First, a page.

Intelligence Report Confirms North Korean Missiles use Diet Coke and Mentos as Propulsion

This past week has been a tumultuous international contest of strength as North Korea and the United States refuse to stand down, touting their military capabilities and ability to destroy each other and the world several times over. However, North Korea may be overstating the readiness and effectiveness levels of its Intercontinental Ballistic Missile program, claiming that the warheads are able to reach U.S. territories such as Guam.

An intelligence report circulating in Washington D.C., Tokyo, Seoul, and Beijing today indicates that rather than using conventional rocket engines, North Korean missiles rely solely on the physical reaction between Diet Coke and Mentos. The specifications outlined in the report estimate that North Korean ballistic missiles have an approximate range of 10 meters from launch, slightly less than the 3,430 kilometers that separate North Korea and Guam. This revelation is not particularly shocking, as last month another report confirmed that due to a shortage of gunpowder the North Korean Army was manufacturing land mines filled with Pop Rocks instead of explosive material. Photo Credit: Kalamazoo Public Library.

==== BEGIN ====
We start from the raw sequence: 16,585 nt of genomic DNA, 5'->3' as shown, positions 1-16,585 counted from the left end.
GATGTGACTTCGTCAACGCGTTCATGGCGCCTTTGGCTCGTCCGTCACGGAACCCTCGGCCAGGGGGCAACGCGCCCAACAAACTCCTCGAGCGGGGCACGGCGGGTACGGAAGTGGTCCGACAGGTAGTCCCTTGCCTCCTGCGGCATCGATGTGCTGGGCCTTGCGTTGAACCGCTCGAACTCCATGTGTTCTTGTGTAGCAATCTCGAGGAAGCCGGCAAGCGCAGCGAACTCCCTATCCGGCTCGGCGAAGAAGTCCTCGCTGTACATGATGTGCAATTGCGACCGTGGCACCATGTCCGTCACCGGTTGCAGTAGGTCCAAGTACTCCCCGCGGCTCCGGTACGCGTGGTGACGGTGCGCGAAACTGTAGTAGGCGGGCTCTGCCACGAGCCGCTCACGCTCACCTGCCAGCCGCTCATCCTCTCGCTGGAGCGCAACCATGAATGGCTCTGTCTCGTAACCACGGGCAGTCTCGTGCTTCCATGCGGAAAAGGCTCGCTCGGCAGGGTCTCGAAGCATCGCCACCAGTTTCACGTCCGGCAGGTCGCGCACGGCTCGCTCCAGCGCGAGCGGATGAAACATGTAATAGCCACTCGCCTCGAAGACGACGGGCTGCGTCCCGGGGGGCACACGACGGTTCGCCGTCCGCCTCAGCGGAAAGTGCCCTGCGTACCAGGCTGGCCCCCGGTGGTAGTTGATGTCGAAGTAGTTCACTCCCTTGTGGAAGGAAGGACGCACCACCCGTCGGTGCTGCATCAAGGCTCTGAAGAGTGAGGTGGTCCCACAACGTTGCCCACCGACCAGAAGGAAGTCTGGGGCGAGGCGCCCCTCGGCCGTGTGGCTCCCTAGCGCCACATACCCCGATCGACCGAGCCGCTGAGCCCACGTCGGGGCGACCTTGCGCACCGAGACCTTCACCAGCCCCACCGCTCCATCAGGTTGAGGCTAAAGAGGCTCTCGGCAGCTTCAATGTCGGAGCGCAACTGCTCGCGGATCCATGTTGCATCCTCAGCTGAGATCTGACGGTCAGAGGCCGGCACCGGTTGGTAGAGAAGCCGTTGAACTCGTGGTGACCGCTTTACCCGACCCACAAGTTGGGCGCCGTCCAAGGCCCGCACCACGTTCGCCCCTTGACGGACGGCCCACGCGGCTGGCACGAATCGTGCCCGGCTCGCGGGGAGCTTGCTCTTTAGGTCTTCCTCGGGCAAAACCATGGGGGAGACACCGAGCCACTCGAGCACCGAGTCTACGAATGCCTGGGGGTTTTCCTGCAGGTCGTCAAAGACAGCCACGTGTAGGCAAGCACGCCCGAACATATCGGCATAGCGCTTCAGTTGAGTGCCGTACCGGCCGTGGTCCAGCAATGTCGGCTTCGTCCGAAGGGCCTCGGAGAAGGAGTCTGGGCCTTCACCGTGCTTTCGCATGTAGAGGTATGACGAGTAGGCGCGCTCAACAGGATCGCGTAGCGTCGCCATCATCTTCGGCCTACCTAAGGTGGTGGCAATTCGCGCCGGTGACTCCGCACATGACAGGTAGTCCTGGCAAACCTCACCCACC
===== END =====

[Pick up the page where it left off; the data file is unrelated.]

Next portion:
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North Korea Tested Another Missile And Shockingly It Did Not Go Well

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Yesterday, North Korea conducted its latest missile test. The launch, dubbed the Superb Hate of Industrialization Test, failed spectacularly. Of the 250 miles the missile was supposed to travel it made it less than seven. Of course, to the people of North Korea, that means the missile traveled 70,000 miles, or almost three full times around the Earth.